Yan secures $2M NIH grant for innovative work in engineering bacterial strains

Yajun Yan

Yajun Yan

Yajun Yan is on a mission to deepen our understanding of cellular metabolism and regulation.

Yan, a professor at the University of Georgia College of Engineering, has been awarded the National Institutes of Health (NIH) Maximizing Investigators’ Research Award (MIRA) for Established Investigators. This grant, providing two million dollars over five years, supports Yan’s groundbreaking research focused on engineering bacterial strains to establish sustainable and environmentally-friendly microbial supply chains for the production of vital pharmaceutical compounds. 

Yan’s research is marked by its innovative approach, aiming to develop cutting-edge platforms capable of significantly enhancing the synthesis of a diverse array of natural products, ranging from polysaccharides to terpenoids and plant polyketides, within bacterial systems. This visionary research program holds the promise of revolutionizing drug discovery and development by harnessing the inherent power of natural products.

“Recent advancements in biosensors, genetic control tools, and genetic circuits have ushered in a new era of sophisticated biosynthesis control in bacteria, optimizing production performance,” said Yan. “Yet, a significant hurdle remains: the absence of specific sensors to detect crucial cellular processes for many natural substances of interest.”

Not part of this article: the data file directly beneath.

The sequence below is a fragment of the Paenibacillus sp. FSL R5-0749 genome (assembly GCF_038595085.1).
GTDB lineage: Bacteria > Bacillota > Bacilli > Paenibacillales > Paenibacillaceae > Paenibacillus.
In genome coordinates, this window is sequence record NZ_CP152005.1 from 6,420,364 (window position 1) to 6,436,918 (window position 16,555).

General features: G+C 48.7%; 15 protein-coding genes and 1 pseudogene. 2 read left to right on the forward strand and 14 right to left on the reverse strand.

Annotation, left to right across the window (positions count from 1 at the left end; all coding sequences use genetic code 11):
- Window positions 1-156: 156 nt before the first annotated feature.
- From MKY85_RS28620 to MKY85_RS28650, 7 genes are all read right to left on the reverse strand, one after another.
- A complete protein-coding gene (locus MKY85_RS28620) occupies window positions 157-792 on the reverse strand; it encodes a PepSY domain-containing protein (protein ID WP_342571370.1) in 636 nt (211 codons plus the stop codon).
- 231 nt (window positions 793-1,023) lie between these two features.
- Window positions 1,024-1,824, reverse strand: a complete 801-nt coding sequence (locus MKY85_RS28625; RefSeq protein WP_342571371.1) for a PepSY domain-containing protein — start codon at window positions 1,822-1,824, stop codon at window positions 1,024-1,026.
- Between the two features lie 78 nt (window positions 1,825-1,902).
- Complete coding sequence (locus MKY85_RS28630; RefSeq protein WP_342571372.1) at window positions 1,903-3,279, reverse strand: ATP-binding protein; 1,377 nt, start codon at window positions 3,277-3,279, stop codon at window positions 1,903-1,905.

Through his MIRA, Yan and his team seek to tackle this challenge by:

  • Engineering and characterizing biosensors to monitor and respond to central metabolism in bacteria.
  • Developing dynamic control strategies to balance growth and production, supporting efficient biosynthesis of various compounds.
  • Implementing strategies to reduce carbon loss and increase product yield, which can serve as a platform to support terpenoids and other acetyl-CoA derived products.
  • Coordinating precursor supplies to support efficient biosynthesis of plant polyketides.

By reaching these goals, Yan hopes to revolutionize how we control the production of natural substances in bacteria. This could lead to better biosensors, new ways to engineer bacteria, and an overall deeper understanding of how cells work.

By Lillian Ballance

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